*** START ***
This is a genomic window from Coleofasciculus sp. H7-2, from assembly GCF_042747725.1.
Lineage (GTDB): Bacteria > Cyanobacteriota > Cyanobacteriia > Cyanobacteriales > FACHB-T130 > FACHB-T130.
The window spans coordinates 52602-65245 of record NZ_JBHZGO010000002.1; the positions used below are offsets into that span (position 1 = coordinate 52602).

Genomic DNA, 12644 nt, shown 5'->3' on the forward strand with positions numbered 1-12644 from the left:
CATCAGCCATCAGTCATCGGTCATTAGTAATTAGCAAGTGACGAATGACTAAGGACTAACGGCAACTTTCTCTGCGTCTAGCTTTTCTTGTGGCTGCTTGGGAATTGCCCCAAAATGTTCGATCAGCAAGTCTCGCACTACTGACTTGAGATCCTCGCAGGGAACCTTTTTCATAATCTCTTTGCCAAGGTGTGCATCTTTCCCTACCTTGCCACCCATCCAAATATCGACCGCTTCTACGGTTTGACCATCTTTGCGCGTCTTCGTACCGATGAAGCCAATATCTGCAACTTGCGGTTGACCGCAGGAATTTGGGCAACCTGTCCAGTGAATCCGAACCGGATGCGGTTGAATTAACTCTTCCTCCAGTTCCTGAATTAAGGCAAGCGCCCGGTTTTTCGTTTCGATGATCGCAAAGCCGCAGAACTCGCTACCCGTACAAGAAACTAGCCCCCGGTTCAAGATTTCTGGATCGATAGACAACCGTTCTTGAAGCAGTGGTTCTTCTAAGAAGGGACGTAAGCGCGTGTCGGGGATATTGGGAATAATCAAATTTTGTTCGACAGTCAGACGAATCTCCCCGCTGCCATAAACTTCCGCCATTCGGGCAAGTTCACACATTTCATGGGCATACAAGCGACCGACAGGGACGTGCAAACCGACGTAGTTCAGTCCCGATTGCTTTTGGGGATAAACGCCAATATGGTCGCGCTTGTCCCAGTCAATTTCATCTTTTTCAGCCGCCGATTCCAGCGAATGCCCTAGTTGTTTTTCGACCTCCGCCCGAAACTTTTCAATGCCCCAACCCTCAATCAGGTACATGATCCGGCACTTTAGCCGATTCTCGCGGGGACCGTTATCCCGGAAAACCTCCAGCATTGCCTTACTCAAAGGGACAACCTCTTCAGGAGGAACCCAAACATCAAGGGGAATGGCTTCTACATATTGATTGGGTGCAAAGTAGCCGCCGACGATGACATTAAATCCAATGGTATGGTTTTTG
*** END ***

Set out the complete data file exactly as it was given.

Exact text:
This is a genomic window from Coleofasciculus sp. H7-2, from assembly GCF_042747725.1.
Lineage (GTDB): Bacteria > Cyanobacteriota > Cyanobacteriia > Cyanobacteriales > FACHB-T130 > FACHB-T130.
The window spans coordinates 52602-65245 of record NZ_JBHZGO010000002.1; the positions used below are offsets into that span (position 1 = coordinate 52602).

Genomic DNA, 12644 nt, shown 5'->3' on the forward strand with positions numbered 1-12644 from the left:
CATCAGCCATCAGTCATCGGTCATTAGTAATTAGCAAGTGACGAATGACTAAGGACTAACGGCAACTTTCTCTGCGTCTAGCTTTTCTTGTGGCTGCTTGGGAATTGCCCCAAAATGTTCGATCAGCAAGTCTCGCACTACTGACTTGAGATCCTCGCAGGGAACCTTTTTCATAATCTCTTTGCCAAGGTGTGCATCTTTCCCTACCTTGCCACCCATCCAAATATCGACCGCTTCTACGGTTTGACCATCTTTGCGCGTCTTCGTACCGATGAAGCCAATATCTGCAACTTGCGGTTGACCGCAGGAATTTGGGCAACCTGTCCAGTGAATCCGAACCGGATGCGGTTGAATTAACTCTTCCTCCAGTTCCTGAATTAAGGCAAGCGCCCGGTTTTTCGTTTCGATGATCGCAAAGCCGCAGAACTCGCTACCCGTACAAGAAACTAGCCCCCGGTTCAAGATTTCTGGATCGATAGACAACCGTTCTTGAAGCAGTGGTTCTTCTAAGAAGGGACGTAAGCGCGTGTCGGGGATATTGGGAATAATCAAATTTTGTTCGACAGTCAGACGAATCTCCCCGCTGCCATAAACTTCCGCCATTCGGGCAAGTTCACACATTTCATGGGCATACAAGCGACCGACAGGGACGTGCAAACCGACGTAGTTCAGTCCCGATTGCTTTTGGGGATAAACGCCAATATGGTCGCGCTTGTCCCAGTCAATTTCATCTTTTTCAGCCGCCGATTCCAGCGAATGCCCTAGTTGTTTTTCGACCTCCGCCCGAAACTTTTCAATGCCCCAACCCTCAATCAGGTACATGATCCGGCACTTTAGCCGATTCTCGCGGGGACCGTTATCCCGGAAAACCTCCAGCATTGCCTTACTCAAAGGGACAACCTCTTCAGGAGGAACCCAAACATCAAGGGGAATGGCTTCTACATATTGATTGGGTGCAAAGTAGCCGCCGACGATGACATTAAATCCAATGGTATGGTTTTTG